Two rustic families, headed by patriarchs Laban Feather and Pap Gutshall, are feuding. At first, it is comical, with just the sons of the two families playing tricks on each other. But soon... See full summary »
A young bachelor using a dating service picks a woman whose information card read "Anything goes." When he takes her out and finds out that she didn't live up to her description, he sues her for breach of contract.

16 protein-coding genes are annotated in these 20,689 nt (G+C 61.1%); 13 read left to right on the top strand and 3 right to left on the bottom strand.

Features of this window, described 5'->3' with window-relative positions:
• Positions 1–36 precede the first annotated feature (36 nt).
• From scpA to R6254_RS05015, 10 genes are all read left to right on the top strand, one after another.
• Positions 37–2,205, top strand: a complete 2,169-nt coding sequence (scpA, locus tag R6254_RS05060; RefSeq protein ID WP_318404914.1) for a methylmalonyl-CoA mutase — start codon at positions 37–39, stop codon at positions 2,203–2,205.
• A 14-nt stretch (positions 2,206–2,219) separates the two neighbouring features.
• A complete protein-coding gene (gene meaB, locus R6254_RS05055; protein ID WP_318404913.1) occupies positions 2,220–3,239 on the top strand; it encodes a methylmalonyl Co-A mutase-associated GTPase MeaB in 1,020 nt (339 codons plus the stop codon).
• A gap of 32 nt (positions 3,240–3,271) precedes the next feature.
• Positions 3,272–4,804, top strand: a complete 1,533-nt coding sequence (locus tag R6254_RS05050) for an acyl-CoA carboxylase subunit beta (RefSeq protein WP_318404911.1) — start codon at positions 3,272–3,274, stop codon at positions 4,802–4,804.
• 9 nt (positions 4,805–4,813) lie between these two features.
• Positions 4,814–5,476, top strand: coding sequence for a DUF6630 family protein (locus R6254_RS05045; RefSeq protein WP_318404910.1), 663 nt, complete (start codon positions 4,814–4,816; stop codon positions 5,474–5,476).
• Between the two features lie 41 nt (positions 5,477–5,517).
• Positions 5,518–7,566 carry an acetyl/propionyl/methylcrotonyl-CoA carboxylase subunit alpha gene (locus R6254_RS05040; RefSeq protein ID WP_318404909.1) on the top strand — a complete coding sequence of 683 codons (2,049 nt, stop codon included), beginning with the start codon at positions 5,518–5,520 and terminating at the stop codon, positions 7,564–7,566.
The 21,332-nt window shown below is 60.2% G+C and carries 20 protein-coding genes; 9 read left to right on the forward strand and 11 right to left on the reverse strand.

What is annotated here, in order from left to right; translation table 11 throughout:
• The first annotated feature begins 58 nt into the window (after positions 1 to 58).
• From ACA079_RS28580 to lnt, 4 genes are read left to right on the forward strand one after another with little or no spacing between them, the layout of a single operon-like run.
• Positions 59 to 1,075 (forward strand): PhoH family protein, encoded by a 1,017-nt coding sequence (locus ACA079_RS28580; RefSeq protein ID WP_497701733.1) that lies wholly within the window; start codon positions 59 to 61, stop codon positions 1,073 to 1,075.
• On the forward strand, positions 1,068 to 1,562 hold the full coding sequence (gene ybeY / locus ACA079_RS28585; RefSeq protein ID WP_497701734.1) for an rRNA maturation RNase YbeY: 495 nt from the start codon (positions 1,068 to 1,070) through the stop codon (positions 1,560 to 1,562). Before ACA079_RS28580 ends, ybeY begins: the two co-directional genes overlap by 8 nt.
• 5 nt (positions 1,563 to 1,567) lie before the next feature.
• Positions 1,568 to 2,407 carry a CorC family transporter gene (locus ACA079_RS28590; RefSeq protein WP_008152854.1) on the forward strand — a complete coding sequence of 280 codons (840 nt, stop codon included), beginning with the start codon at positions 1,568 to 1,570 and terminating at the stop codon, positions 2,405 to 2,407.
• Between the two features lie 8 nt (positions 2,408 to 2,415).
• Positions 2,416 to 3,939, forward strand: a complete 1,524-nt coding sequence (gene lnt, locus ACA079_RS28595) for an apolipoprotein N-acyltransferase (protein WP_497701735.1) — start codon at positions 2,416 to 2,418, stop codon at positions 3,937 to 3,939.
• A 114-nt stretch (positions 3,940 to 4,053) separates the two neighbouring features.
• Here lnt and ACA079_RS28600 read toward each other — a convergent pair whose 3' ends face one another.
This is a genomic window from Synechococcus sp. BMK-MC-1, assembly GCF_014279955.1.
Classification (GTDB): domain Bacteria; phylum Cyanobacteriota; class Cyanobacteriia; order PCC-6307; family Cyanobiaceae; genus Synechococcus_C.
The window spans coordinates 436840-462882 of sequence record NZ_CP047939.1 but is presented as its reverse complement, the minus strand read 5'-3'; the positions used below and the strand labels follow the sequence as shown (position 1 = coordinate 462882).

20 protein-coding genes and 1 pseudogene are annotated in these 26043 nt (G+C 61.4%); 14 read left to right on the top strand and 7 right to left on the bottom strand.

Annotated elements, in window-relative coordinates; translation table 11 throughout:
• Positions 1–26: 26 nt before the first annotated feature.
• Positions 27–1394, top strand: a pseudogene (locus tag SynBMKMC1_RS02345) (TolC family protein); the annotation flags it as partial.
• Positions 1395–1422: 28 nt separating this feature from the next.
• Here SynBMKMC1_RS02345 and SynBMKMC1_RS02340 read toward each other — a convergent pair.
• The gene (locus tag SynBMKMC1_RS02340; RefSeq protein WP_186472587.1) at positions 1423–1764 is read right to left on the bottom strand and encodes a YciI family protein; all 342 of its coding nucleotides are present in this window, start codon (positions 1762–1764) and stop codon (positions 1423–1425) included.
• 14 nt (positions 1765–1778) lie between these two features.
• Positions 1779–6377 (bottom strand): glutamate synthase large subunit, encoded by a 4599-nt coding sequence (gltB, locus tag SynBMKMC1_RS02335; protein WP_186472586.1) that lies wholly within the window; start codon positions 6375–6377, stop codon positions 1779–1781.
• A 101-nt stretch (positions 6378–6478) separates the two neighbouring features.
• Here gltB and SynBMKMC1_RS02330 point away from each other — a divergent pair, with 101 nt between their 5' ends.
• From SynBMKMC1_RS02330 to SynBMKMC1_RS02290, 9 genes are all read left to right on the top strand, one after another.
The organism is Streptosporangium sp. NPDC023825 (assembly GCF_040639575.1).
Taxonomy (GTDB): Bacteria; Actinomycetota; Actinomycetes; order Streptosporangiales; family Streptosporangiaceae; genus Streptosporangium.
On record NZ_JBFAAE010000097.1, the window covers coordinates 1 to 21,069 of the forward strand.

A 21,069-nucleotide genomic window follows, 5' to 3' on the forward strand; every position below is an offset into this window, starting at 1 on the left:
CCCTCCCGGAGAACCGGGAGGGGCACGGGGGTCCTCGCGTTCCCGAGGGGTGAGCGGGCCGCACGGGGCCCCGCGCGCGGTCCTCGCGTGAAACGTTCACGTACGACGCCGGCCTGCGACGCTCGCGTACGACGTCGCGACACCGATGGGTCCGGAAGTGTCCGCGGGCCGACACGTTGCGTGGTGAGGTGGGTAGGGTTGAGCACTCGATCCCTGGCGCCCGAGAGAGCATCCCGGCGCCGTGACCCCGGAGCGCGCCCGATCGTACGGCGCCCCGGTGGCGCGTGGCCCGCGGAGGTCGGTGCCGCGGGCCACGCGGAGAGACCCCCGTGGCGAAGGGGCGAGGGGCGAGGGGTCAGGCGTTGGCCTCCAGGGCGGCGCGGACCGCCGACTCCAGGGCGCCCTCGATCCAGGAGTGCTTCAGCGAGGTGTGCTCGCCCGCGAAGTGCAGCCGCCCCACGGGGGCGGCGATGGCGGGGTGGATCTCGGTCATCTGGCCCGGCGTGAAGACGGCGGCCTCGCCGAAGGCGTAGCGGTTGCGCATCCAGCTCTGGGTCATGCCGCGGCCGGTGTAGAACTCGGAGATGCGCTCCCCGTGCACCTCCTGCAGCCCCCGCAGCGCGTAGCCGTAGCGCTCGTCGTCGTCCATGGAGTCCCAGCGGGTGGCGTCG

The Law (1974) was an excellent TV movie about a high-profile case that was similar to that of Charles Manson. Judd Hirsch was outstanding as the lead character, Public Defender Murray Stone, and he deserved far more recognition than he ever received for the role. He represented one of the defendants in the case through the maze of the Los Angeles criminal justice system. He was very dedicated to his client, which sometimes is not so among overworked public defenders. John Hillerman was also memorable as the District Attorney when speaking cynically, almost to himself, about a staff member. Following the movie, there were three additional episodes of The Law that were also very good. They may have been an "extended pilot," so to speak, of a TV series that never materialized. I found a particular character in the movie, Jules Benson, to be interesting. He appeared only briefly and was strongly reminiscent of the the late Melvin Belli, famed San Francisco trial attorney, since his demeanor and publicity orientation were remarkably similar to Belli. (Perhaps, intentionally so.) As a lawyer myself, "The Law" offered no illusions about the criminal justice system and many of the people in it, including an abruptly seen judge nicknamed "The Dragon Lady," who had a gun under her judicial robe! It is one of the best movies I have seen on the subject.
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